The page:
value?.right() ?: error.left()

On the other hand, we catch all the exceptions and wrap them in a GenericError instance. The pattern of catching exceptions and wrapping them in a Left instance is so common that Arrow provides the catch function to do it for us in the companion object of the Either type:

@JvmStatic
@JvmName("tryCatch")
public inline fun <R> catch(f: () -> R): Either<Throwable, R> =
  try {
    f().right()
  } catch (t: Throwable) {
    t.nonFatalOrThrow().left()
  }

The nonFatalOrThrow function checks whether the exception should be handled. The fatal exceptions are the following and their subclasses:

  • VirtualMachineError
  • ThreadDeath
  • InterruptedException
  • LinkageError
  • ControlThrowable
  • CancellationException

The subtypes of these errors should not be caught. For example, CancellationException should not be caught because it’s used by Kotlin to cancel coroutines, and catching it can break normal functioning of coroutines.

Then, we can rewrite the LiveJobs class using the catch function:

class LiveJobs : Jobs {
    
    override fun findById(id: JobId): Either<JobError, Job> = catch {
        JOBS_DATABASE[id]
    }.mapLeft { GenericError(it.message ?: "Unknown error") }
     .flatMap { maybeJob -> maybeJob?.right() ?: JobNotFound(id).left() }
}

Wait. We introduced a bunch of new functions here. Let’s see them in detail. First, the Either type is right-based, which means that Right is assumed to be the default case to operate on. If it is Left, operations like map, flatMap, return the Left value unchanged. In this case, we applied the flatMap function to check if the retrieved job was null, eventually creating a Left value using the pattern we saw a moment ago.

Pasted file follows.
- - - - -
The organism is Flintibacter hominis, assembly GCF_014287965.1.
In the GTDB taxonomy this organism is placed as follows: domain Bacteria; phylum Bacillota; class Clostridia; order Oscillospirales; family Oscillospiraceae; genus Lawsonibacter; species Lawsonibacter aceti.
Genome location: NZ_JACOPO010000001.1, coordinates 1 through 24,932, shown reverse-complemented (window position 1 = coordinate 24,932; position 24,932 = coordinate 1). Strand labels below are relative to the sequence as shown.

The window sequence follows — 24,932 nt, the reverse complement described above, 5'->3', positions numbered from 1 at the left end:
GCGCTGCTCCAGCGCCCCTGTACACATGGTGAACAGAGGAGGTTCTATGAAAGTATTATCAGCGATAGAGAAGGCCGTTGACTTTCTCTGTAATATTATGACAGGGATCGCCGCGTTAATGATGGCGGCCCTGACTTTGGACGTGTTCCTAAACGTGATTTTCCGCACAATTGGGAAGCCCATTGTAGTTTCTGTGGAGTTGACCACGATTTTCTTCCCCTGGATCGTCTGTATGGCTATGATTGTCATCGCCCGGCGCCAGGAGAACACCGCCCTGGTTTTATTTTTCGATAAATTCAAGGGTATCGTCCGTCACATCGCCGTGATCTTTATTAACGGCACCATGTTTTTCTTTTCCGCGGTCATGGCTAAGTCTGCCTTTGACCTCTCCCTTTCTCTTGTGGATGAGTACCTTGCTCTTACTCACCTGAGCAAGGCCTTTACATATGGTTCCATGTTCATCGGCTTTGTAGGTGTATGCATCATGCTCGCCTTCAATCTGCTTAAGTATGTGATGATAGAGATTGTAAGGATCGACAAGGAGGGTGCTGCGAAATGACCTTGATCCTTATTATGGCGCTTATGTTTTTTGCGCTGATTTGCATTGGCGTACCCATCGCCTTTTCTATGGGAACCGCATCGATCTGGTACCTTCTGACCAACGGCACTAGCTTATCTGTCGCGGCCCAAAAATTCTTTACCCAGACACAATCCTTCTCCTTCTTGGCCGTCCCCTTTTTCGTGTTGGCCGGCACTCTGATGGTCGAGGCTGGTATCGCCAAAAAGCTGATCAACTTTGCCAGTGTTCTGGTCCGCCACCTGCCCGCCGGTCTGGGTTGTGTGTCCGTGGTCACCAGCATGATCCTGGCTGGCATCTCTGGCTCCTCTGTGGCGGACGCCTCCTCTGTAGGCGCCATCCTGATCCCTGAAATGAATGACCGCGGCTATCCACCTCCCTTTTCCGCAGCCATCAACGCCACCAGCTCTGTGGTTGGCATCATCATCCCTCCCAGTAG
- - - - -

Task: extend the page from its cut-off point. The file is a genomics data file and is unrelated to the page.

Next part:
Moreover, we introduced the mapLeft function. This function is similar to the map function but applies to the Left part of the Either type. In this case, we’re mapping Throwable exceptions to a GenericError object. The mapLeft function is defined as follows:

// Arrow SDK
public inline fun <C> mapLeft(f: (A) -> C): Either<C, B> =
    fold({ Left(f(it)) }, { Right(it) })

As we can see, the definition of the mapLeft function allows us to introduce another essential function, the fold function. We already saw this function in the Result type, and we can use it to transform both the Left and Right instances of the Either class into a target type. The fold function is defined as follows:

// Arrow SDK
public inline fun <C> fold(ifLeft: (left: A) -> C, ifRight: (right: B) -> C): C =
    when (this) {
        is Right -> ifRight(value)
        is Left -> ifLeft(value)
    }

The fold function wraps around the when expression. It’s crucial in the library, and many of the getOr* are implemented using it. For example, let’s say we want to get the salary of a job, whether it’s a Left or a Right instance. We can use the fold function and return a default value if the job is not found: